In order to provide each client with a secure environment isolated from other clients, cloud providers can segment their network into smaller subnets. This process enhances both security and performance, but we’re going to focus on the security aspects. A subnet exists apart from all other servers and traffic on the cloud network, isolated because subnets do not broadcast to the other subnets, nor can they view traffic destined for those subnets.
Providers can use segmentation to frustrate attackers. Potential attackers want the least amount of infrastructure between their source and destination—your data. By separating traffic by risk and function, you can implement the countermeasures that make sense for each stream of traffic.
So how does network segmentation actually work? Primarily, cloud providers segment their networks through network switches, which manage traffic on OSI layer 2, creating VLANs. These switches can route traffic based on MAC addresses, whether real or virtualized, to create networks that operate like a LAN. For virtual machines, the hypervisor comes with a virtual network switch, but that often manages traffic on a single physical server.
In a VLAN, as in a LAN, all connected servers can broadcast their frames to each other; that is, they announce their presence on the network and are easily discoverable. If you’ve used shared folders on a work network, you know that you don’t need to enter an IP address or search for other computers; you can just browse them. For cloud servers, this lets them know which other hardware devices are part of their resource supply. Let’s take a look at how switches can segment a network, shown in Figure 4.2.
Figure 4.2 An example of switches segmenting a network
Each switch is configured to pass the traffic to and from servers with specified hardware addresses. Traffic in this case only applies to broadcast frames. You can send normal network traffic, such as ping requests, to these servers if they have a reachable IP address.
In our CMS, each virtual machine has three distinct network segments. One network hosts client-facing—but not necessarily Internet-exposed—traffic, and has all the risks associated with exposed traffic. Another connects to a dedicated internal network segment used only for backup and recovery services. The third is used for CMS administrative services, including service management and resource provisioning.
But won’t connecting all three networks to the same server allow an attacker to jump from one to the other? It might, but this separation requires the attacker to jump through another hoop. Attackers would require a high degree of skill to bridge these connections. Additionally, the hypervisor and virtualization technology prevents any attacker from easily jumping servers. We’ll cover hypervisor security in the next chapter.
Within your cloud environment, various SAP business objects and processes have different security needs. For example, your database has a higher risk exposure than your client server. Other connected objects may have different risk profiles. Or you may have different SAP systems that correspond to separate business segments. As such, you can set up different levels of security for each of them.
Your cloud provider will usually give you multiple IP addresses to use. These separate IP addresses can resolve to different parts of your SAP system. On an enterprise system, each of the moving parts in your SAP system will just send data to the server on which they reside. But you can change that.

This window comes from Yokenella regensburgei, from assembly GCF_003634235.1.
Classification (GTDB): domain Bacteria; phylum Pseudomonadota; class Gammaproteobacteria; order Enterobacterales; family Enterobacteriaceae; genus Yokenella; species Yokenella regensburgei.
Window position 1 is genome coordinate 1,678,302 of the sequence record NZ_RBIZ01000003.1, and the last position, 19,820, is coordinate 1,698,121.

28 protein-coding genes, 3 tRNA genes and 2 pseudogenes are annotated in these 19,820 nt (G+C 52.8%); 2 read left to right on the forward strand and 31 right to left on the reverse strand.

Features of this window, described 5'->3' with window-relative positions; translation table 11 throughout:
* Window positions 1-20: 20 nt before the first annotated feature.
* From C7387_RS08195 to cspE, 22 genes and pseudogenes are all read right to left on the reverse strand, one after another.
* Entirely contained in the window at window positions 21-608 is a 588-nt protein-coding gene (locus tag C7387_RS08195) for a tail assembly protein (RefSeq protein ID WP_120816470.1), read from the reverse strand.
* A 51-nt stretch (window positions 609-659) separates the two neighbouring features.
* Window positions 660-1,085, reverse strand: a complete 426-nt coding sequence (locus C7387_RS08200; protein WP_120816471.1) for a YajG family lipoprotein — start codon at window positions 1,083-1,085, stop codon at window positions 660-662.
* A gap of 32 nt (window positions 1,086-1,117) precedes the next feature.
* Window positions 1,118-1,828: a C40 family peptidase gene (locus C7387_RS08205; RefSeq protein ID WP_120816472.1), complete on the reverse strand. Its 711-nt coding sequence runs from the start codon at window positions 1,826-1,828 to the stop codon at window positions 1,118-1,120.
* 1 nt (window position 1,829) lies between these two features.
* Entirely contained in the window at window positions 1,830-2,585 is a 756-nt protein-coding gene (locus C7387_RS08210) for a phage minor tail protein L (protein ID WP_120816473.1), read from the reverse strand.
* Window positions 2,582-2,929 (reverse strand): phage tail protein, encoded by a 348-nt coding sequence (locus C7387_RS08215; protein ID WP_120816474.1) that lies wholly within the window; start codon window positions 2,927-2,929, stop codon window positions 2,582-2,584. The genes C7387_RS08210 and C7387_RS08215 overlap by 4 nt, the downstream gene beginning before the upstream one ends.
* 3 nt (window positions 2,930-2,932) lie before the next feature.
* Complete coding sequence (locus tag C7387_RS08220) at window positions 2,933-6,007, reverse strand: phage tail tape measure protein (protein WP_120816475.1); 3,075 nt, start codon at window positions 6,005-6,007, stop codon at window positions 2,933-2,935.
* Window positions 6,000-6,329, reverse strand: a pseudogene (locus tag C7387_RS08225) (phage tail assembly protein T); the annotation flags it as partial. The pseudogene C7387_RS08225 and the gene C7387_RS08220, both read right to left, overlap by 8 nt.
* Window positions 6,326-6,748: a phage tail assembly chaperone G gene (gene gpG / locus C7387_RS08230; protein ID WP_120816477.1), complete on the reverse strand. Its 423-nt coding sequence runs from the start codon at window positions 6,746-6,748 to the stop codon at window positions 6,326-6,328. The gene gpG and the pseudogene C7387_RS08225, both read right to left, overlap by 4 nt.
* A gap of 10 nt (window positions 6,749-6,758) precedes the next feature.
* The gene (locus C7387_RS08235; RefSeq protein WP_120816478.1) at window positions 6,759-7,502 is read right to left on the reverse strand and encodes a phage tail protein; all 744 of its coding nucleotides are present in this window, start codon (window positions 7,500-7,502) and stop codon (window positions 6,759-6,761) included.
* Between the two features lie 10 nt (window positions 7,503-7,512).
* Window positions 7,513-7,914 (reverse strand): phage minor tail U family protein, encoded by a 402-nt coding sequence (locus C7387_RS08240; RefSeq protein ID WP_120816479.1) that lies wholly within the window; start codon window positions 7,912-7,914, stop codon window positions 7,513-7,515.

Here’s where those different security levels come in. Using firewalls, you can create different security zones. Each zone can differ based on what ports and IP addresses are allowed in. In this way, you could isolate your database or storage replication system if you use SAP HANA, so attacks only affect the systems and objects with the lowest impact on your business.
When we set up SAP systems in the cloud, we always segregate them into three zones (see Figure 4.3). The client software—what you and your employees use to perform your work, such as SAP Fiori—connects to a client server. This server is located in what’s called a demilitarized zone (DMZ), a zone that opens to your organization, whether through a VPN or over a private MPLS line. That server connects to an application server through a firewall. That’s zone two, and the software client never touches it directly. Zone 3 is the data storage area, which only allows connections from the application server and our backup software. Because of this zoning, our backup software doesn’t have access to the application or client servers, and vice versa.
Figure 4.3 CMS security zoning example
Our setup follows the principle of least access. Any server only has access to the pieces that it absolutely needs to contact in order to function. Everything else is denied. If you have multiple other SAP pieces, a CRM or financial add-on, say, you can separate them into zones as well.
This segmented setup also protects against malicious insiders, disgruntled employees, or people with false credentials who want to do your system harm. By placing your valuable data where no user can directly affect it, you can rely on SAP’s logging and auditing features to track who performs any action in the system.
When you talk with any potential cloud providers, find out what kind of zoning they allow. Do you have to bring your own firewalls or will they set up firewall zones for you? How many internal zones and IP addresses do you get? They should be willing to work with you on any of these questions. But as with any security measures above basic, you may have to pay extra for additional network infrastructure.
To continue reading, please visit the full publication SAP in the Cloud: Security Essentials.